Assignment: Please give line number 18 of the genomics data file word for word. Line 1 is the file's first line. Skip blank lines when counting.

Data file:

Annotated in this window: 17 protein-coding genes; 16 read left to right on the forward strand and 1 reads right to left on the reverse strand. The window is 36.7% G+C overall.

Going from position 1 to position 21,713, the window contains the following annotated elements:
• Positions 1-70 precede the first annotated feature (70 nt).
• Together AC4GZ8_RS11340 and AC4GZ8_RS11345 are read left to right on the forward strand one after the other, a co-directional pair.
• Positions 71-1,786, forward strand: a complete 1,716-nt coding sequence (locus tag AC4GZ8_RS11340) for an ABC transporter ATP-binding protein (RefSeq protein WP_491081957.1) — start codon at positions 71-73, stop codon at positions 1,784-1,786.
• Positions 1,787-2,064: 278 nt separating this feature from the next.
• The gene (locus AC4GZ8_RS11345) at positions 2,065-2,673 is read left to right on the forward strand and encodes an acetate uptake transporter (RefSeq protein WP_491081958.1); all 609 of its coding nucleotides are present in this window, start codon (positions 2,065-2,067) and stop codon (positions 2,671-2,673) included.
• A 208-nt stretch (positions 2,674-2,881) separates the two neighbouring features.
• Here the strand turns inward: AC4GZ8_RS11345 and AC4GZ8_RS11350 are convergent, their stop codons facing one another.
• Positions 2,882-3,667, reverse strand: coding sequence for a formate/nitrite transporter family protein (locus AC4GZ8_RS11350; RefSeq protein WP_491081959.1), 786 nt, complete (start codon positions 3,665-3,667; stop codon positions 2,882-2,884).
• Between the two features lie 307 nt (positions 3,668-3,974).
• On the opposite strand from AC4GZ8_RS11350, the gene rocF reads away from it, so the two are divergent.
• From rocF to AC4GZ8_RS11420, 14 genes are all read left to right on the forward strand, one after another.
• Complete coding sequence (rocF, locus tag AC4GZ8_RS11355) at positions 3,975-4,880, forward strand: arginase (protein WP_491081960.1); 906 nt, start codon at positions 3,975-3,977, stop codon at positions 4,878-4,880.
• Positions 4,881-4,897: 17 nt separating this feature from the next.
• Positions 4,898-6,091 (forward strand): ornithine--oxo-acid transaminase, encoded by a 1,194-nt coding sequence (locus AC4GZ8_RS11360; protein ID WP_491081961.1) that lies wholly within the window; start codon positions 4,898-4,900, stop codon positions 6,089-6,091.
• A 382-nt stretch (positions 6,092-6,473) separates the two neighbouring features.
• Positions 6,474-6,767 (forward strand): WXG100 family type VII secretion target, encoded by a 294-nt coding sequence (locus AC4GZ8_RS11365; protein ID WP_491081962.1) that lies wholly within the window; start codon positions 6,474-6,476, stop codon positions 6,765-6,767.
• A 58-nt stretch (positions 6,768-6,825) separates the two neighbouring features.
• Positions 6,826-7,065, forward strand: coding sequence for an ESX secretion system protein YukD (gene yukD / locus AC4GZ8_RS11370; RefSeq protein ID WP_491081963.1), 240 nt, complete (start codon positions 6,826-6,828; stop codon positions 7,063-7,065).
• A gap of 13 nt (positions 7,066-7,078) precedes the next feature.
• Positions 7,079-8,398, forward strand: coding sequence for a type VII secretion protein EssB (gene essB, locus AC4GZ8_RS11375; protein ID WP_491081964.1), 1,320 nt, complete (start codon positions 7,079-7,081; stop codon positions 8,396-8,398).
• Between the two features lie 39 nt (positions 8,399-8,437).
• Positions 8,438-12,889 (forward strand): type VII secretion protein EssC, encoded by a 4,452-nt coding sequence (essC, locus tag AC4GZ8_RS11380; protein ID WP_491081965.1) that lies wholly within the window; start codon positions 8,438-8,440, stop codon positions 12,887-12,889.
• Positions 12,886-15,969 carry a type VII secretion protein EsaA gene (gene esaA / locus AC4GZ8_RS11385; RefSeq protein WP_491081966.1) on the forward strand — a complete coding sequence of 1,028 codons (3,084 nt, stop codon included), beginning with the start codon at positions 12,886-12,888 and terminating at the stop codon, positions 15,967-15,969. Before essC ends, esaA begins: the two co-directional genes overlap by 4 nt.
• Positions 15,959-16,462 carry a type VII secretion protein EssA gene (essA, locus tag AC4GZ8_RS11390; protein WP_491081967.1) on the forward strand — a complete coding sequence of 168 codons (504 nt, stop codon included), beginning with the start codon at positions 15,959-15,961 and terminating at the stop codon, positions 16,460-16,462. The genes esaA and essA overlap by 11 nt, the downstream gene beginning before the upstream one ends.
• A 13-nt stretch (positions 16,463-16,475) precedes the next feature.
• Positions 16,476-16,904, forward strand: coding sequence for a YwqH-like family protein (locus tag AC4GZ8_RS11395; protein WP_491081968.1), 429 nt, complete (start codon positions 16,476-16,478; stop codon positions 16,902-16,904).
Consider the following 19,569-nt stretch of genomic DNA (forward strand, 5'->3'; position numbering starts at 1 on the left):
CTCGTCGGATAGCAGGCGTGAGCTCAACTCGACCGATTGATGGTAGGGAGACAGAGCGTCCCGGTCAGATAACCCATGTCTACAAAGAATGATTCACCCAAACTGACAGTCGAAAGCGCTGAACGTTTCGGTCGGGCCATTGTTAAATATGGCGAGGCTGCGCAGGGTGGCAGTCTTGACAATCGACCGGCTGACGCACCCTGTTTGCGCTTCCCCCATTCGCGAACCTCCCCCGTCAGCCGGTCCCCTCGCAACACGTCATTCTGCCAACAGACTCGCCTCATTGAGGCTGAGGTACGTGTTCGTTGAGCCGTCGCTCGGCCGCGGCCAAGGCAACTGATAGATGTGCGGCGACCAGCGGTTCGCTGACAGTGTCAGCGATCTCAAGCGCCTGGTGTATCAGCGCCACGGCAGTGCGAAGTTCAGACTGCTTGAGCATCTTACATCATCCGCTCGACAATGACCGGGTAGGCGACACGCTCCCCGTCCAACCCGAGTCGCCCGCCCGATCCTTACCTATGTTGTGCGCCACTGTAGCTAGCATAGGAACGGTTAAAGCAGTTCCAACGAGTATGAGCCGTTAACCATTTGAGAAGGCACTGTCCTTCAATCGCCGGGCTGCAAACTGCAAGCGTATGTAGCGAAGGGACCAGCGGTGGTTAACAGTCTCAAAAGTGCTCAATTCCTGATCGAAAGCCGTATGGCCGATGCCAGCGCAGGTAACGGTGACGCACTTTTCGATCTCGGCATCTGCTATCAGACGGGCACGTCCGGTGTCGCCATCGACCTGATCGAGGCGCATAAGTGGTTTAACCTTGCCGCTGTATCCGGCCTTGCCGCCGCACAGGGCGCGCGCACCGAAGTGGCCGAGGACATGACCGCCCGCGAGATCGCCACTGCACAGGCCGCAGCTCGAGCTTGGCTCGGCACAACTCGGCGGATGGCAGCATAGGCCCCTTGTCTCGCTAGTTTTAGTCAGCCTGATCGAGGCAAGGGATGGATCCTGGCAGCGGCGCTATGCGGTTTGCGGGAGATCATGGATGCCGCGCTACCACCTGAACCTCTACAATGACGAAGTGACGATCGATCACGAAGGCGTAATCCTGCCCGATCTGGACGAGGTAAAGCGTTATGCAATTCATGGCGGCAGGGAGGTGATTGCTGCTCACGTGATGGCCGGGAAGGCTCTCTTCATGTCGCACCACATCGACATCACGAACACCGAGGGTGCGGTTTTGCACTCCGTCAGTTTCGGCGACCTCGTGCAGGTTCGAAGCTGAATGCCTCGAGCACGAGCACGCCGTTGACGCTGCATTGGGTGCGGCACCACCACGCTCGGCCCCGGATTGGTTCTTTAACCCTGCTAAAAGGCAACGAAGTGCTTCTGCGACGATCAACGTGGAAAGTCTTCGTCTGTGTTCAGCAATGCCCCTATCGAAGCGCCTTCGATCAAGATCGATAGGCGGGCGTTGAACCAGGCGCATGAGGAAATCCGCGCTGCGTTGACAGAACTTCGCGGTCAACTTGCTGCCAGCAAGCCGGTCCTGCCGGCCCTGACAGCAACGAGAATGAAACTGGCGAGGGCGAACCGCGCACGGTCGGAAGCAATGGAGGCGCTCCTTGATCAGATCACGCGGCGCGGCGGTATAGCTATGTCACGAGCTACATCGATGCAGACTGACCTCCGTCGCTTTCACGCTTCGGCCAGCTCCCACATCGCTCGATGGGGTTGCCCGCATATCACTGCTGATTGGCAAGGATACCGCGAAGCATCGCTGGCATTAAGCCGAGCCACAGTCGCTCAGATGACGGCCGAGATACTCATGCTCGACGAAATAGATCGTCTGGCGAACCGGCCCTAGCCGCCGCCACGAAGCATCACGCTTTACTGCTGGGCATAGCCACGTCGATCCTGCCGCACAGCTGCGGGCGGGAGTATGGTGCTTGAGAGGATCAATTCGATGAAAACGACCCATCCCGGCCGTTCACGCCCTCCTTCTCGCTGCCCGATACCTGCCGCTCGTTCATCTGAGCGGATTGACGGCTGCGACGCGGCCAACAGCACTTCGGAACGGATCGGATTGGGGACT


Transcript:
• Positions 6,474-6,767 (forward strand): WXG100 family type VII secretion target, encoded by a 294-nt coding sequence (locus AC4GZ8_RS11365; protein ID WP_491081962.1) that lies wholly within the window; start codon positions 6,474-6,476, stop codon positions 6,765-6,767.